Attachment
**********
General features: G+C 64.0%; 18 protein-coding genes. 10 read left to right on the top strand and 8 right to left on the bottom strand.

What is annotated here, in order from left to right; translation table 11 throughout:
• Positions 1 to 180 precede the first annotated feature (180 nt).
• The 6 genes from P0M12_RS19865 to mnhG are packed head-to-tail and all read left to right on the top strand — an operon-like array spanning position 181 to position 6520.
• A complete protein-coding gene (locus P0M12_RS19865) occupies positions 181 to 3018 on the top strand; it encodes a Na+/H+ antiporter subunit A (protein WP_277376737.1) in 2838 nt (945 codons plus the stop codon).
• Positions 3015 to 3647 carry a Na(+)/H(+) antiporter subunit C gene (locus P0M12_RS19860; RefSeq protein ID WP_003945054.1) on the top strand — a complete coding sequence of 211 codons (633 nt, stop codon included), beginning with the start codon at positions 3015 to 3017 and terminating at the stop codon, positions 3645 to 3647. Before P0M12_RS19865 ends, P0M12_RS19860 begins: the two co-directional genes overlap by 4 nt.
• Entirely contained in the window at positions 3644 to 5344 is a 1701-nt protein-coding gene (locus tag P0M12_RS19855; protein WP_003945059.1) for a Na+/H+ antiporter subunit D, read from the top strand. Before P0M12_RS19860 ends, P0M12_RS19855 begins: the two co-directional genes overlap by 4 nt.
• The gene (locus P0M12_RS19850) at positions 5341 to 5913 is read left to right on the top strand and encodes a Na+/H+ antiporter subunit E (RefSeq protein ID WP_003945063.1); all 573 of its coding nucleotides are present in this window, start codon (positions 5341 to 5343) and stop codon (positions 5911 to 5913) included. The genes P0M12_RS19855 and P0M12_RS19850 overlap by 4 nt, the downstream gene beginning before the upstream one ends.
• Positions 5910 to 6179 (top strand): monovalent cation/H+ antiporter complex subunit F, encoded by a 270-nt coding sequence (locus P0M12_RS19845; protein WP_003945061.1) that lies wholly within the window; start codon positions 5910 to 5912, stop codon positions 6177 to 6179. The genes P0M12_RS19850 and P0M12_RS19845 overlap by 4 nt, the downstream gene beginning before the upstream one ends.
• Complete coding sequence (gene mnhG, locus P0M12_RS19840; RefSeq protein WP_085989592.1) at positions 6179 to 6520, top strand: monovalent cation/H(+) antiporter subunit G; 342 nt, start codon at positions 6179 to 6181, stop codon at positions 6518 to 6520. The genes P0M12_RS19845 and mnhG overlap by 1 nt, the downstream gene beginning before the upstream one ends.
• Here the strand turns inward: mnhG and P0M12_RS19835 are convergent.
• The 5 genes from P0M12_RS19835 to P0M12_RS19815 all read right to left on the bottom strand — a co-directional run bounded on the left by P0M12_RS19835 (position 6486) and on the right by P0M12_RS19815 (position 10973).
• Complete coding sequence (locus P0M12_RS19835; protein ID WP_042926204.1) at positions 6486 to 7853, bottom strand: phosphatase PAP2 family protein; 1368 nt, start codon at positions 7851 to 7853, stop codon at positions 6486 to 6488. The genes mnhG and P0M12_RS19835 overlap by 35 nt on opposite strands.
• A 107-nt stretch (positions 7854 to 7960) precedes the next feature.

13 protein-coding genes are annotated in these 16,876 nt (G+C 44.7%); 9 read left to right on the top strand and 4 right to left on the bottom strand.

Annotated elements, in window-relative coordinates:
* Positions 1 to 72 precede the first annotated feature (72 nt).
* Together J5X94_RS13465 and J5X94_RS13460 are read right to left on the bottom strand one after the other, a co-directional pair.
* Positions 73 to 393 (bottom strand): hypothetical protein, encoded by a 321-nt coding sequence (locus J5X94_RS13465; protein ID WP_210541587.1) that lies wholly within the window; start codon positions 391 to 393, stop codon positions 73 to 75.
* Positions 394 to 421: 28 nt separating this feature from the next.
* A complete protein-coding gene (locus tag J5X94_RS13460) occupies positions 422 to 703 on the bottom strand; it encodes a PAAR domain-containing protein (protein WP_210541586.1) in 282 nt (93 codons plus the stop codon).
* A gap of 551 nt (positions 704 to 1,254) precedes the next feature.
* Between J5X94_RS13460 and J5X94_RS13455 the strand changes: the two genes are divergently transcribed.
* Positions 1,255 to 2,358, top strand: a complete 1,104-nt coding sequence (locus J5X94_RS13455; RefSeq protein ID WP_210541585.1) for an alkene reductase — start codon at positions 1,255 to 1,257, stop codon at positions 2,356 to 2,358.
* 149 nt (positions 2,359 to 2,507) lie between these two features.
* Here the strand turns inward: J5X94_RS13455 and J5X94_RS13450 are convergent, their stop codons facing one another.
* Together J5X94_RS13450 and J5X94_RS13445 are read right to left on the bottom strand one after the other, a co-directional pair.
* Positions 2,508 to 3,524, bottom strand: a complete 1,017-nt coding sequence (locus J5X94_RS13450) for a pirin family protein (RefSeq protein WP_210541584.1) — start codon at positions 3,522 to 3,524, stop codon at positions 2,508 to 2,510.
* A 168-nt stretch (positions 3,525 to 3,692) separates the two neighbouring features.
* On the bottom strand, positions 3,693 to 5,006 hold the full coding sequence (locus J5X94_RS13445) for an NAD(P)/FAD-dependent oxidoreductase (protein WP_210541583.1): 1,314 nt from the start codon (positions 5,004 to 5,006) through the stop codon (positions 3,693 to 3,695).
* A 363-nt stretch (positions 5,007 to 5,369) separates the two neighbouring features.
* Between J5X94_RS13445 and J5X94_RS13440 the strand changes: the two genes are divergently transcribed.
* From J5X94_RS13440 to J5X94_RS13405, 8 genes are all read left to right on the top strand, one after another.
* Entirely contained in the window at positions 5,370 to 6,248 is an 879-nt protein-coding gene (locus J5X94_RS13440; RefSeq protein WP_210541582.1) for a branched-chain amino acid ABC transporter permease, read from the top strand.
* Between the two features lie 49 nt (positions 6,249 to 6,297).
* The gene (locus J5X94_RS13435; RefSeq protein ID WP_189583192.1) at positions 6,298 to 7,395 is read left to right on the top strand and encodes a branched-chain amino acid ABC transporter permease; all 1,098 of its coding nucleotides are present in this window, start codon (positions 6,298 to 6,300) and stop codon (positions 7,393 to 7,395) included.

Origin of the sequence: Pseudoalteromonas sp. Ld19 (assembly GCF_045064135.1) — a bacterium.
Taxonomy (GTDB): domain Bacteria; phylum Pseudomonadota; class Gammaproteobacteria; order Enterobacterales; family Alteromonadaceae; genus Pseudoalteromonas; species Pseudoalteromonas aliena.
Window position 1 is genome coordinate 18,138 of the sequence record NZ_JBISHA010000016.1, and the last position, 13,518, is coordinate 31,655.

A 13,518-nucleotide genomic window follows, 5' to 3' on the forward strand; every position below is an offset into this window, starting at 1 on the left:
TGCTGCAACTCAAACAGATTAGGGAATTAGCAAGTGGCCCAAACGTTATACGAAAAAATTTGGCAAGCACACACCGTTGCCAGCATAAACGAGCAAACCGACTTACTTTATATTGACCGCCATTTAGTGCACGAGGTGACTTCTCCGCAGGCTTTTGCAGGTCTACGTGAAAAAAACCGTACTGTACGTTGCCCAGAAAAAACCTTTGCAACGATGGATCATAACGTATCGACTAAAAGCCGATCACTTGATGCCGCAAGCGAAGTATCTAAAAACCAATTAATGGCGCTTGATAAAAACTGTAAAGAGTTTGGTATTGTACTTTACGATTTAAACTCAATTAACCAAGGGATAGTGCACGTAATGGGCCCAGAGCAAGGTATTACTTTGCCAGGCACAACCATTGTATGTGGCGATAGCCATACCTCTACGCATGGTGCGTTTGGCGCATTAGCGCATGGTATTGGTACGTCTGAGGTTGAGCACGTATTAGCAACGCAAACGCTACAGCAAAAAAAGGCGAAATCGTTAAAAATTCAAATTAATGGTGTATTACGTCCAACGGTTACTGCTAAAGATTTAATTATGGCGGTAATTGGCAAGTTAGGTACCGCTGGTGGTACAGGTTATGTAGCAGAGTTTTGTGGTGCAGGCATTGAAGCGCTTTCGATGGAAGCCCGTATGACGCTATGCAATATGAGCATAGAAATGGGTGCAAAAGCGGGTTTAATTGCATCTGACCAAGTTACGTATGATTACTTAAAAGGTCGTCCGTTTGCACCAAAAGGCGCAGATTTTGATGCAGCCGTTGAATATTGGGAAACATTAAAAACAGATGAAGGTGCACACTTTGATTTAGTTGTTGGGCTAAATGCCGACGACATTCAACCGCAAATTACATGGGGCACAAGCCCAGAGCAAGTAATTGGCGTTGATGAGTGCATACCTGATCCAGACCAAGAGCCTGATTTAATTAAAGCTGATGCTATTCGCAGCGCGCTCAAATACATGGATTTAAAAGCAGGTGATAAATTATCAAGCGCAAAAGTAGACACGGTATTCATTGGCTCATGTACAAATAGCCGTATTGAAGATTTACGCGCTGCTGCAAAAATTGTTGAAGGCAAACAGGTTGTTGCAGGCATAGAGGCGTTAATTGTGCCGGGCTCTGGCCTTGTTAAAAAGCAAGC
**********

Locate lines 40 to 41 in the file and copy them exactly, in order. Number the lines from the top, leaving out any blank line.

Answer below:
A 13,518-nucleotide genomic window follows, 5' to 3' on the forward strand; every position below is an offset into this window, starting at 1 on the left:
TGCTGCAACTCAAACAGATTAGGGAATTAGCAAGTGGCCCAAACGTTATACGAAAAAATTTGGCAAGCACACACCGTTGCCAGCATAAACGAGCAAACCGACTTACTTTATATTGACCGCCATTTAGTGCACGAGGTGACTTCTCCGCAGGCTTTTGCAGGTCTACGTGAAAAAAACCGTACTGTACGTTGCCCAGAAAAAACCTTTGCAACGATGGATCATAACGTATCGACTAAAAGCCGATCACTTGATGCCGCAAGCGAAGTATCTAAAAACCAATTAATGGCGCTTGATAAAAACTGTAAAGAGTTTGGTATTGTACTTTACGATTTAAACTCAATTAACCAAGGGATAGTGCACGTAATGGGCCCAGAGCAAGGTATTACTTTGCCAGGCACAACCATTGTATGTGGCGATAGCCATACCTCTACGCATGGTGCGTTTGGCGCATTAGCGCATGGTATTGGTACGTCTGAGGTTGAGCACGTATTAGCAACGCAAACGCTACAGCAAAAAAAGGCGAAATCGTTAAAAATTCAAATTAATGGTGTATTACGTCCAACGGTTACTGCTAAAGATTTAATTATGGCGGTAATTGGCAAGTTAGGTACCGCTGGTGGTACAGGTTATGTAGCAGAGTTTTGTGGTGCAGGCATTGAAGCGCTTTCGATGGAAGCCCGTATGACGCTATGCAATATGAGCATAGAAATGGGTGCAAAAGCGGGTTTAATTGCATCTGACCAAGTTACGTATGATTACTTAAAAGGTCGTCCGTTTGCACCAAAAGGCGCAGATTTTGATGCAGCCGTTGAATATTGGGAAACATTAAAAACAGATGAAGGTGCACACTTTGATTTAGTTGTTGGGCTAAATGCCGACGACATTCAACCGCAAATTACATGGGGCACAAGCCCAGAGCAAGTAATTGGCGTTGATGAGTGCATACCTGATCCAGACCAAGAGCCTGATTTAATTAAAGCTGATGCTATTCGCAGCGCGCTCAAATACATGGATTTAAAAGCAGGTGATAAATTATCAAGCGCAAAAGTAGACACGGTATTCATTGGCTCATGTACAAATAGCCGTATTGAAGATTTACGCGCTGCTGCAAAAATTGTTGAAGGCAAACAGGTTGTTGCAGGCATAGAGGCGTTAATTGTGCCGGGCTCTGGCCTTGTTAAAAAGCAAGC